The coronavirus crisis has brought another first to U.S. financial markets — negative yields on government debt.
Yields on both the one-month and three-month Treasury bills dipped below zero Wednesday, a week and a half after the Federal Reserve cuts its benchmark rate to near-zero and as investors have flocked to the safety of fixed income amid general market turmoil.
It was the first time that happened in 4½ years, when both bills briefly flashed red and yields fell to minus-0.002% each. The readings Wednesday were well below those.
“This is part and parcel of the whole flight to quality thing,” said Kim Rupert, managing director of global fixed income at Action Economics. “They’re obviously the most liquid instrument. We saw a lot of selling pressure a few days ago when everyone was selling everything to get cash. But with all the plans the Fed has introduced, the bill market is much safer.”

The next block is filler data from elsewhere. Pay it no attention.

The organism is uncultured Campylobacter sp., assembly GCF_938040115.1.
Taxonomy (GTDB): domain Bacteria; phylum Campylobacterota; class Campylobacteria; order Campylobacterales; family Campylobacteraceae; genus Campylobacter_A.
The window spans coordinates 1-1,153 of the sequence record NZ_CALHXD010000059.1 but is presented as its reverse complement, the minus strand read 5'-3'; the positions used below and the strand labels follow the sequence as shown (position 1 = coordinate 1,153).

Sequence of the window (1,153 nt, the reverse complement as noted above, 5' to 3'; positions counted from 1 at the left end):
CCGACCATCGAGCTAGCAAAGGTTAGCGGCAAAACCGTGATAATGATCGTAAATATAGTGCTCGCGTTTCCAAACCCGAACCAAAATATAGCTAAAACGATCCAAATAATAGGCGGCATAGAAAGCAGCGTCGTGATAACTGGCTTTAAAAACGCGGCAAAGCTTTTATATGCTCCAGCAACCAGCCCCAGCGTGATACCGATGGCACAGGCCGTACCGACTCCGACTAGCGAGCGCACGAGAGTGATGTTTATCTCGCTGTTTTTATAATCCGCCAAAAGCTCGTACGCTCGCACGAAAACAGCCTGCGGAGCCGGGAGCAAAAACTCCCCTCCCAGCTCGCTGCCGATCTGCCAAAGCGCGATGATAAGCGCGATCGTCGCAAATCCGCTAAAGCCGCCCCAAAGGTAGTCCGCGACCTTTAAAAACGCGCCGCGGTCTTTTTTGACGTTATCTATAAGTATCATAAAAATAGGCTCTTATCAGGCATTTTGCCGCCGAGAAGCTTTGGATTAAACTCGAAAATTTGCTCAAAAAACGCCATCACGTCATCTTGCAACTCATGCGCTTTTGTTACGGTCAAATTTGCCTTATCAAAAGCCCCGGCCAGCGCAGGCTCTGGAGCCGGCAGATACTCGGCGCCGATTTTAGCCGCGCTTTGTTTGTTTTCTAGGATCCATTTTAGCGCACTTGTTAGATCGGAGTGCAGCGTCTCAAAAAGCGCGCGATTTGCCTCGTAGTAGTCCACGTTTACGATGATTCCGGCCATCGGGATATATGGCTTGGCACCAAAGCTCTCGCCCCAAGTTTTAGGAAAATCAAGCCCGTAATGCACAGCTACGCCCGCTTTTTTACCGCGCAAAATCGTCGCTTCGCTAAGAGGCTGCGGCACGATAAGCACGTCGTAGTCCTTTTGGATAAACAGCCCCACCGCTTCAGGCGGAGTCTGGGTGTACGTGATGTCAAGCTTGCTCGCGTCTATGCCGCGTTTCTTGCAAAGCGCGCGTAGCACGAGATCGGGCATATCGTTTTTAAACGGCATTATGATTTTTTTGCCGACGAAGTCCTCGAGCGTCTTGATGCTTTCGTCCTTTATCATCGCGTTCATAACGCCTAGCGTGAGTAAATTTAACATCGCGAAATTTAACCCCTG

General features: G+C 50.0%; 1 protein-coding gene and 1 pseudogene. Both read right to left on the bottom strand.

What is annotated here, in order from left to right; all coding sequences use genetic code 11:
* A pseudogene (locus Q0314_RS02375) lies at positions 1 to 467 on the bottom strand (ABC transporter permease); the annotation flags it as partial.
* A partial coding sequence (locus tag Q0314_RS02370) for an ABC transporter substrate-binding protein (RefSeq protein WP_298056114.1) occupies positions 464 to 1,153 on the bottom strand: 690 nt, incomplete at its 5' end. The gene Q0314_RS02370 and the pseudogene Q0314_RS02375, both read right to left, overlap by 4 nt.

The U.S. now joins large swaths of Europe and Japan that also have negative-yielding debt.
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